Doubting Hillary

If the New York senator can't say what she means now, what would she say in the White House?

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Give Hillary Clinton the benefit of the doubt. She was not, as she explained, suggesting that she was staying in the race because something horrible might happen to Barack Obama, the man who is denying her bid for the White House. She was only citing an example of a presidential-nominating contest that went into June to explain why she hasn't dropped out of the race. She was distracted by her concern for Ted Kennedy who had just been diagnosed with brain cancer. She was sorry if anyone, especially the Massachusetts senator's family, was hurt by her clumsy remark.

Take her at her word.

And then, so what?

The television analysts and politicians who spent Memorial Day weekend exonerating Clinton from the spurious charge that she secretly expects some campaign-ending calamity would befall Barack Obama are missing the point. No one believes that she harbors such dark thoughts. The real issue is that Clinton, once again, has betrayed herself as a politician who will say absolutely anything to press her case.

Sometimes she lies, as when she repeatedly bragged about being under sniper fire in Bosnia. Sometimes she obfuscates, as when she explained her vote in favor of George Bush's invasion of Iraq as an endorsement of strong diplomacy, not war. Sometimes she whines, as when she suggests that her failure to win the nomination is due to sexism instead of flaws in her campaign strategy. Sometimes she panders, as when she dismissed the views of every economist who has studied the matter and endorsed a temporary repeal of the gasoline tax.

And when she is fatigued and feeling desperate about the dwindling prospects of achieving her glorious dream, she, inadvertently but no less painfully, invokes a specter so offensive, so incendiary, so malicious in its implications, that it raises questions about her temperament and fitness for the White House. If she will say something like this in the course of a campaign, what might she say in a moment of genuine national crisis, when the stakes are infinitely higher than in a political contest? In other words, would she shoot her mouth off when the phone rings at 3 a.m.?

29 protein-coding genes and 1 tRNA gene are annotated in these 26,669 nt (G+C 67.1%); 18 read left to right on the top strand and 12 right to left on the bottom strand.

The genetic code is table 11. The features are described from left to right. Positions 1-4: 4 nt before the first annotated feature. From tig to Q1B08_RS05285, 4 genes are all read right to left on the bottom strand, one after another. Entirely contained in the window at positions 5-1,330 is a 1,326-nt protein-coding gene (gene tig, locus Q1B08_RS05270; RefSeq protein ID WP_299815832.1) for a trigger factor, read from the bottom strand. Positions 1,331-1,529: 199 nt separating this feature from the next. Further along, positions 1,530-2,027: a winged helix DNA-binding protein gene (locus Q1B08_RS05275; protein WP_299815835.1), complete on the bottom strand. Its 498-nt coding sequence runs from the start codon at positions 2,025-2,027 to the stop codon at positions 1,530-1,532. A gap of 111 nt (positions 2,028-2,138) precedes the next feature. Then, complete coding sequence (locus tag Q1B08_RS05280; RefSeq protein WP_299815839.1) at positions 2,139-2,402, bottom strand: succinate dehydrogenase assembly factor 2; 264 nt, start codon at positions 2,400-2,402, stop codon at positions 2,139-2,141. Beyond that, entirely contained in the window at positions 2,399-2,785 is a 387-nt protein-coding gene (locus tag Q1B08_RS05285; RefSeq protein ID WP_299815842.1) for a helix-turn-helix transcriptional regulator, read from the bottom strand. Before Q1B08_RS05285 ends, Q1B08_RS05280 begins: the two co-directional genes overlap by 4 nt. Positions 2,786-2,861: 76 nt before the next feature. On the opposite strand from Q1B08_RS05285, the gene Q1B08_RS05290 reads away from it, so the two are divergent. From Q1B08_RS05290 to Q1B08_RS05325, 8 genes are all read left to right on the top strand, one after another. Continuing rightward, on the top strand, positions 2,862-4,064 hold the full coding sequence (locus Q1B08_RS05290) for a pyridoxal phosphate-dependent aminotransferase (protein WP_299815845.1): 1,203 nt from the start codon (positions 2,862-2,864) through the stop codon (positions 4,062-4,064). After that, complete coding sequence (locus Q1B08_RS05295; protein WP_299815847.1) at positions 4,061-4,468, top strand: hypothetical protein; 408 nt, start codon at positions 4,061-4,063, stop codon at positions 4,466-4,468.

Slips of the tongue during the course of a long and arduous campaign are not uncommon, and Obama has made blunders of his own. Perhaps thinking of the grilling from the press he suffered over his use of the word "bitter" to describe economically depressed blue-collar voters, Obama said, "I think that when you're on the campaign trail for 15 months, you're going to make some mistakes. I don't think Senator Clinton intended anything by it, and I think we should put it behind us."

But behind the scenes, Obama's campaign was calling attention to a passionate diatribe from MSNBC's Keith Olbermann in which he declared that Clinton's remarks were "unforgivable, because this nation's deepest shame, its most enduring horror, its most terrifying legacy, is political assassination."

Olbermann's frenzied remarks are clearly over the top and Obama's staff was obviously trying to have it both ways, allowing their candidate to take the high road while they twisted the knife, to mix a metaphor. Nonetheless, the commentator's screed tapped into the skeptical feelings among voters that have given Clinton the highest negativesof any candidate in history. Voters believe that Clinton's relationship with candor is as tenuous as her husband's. They do not believe that she can be trusted. These feelings will be especially inflamed among black voters, whose fears about Obama's vulnerability are palpable. Some newspapers and Web sites have featured images of the candidate in the crosshairs of the sights of a rifle and of his wife depicted hanging from a lynching tree.

Her untrustworthiness makes her unfit for the presidency, which has been so deeply tarnished by the mendacity of its current occupant. She needs to get out now.

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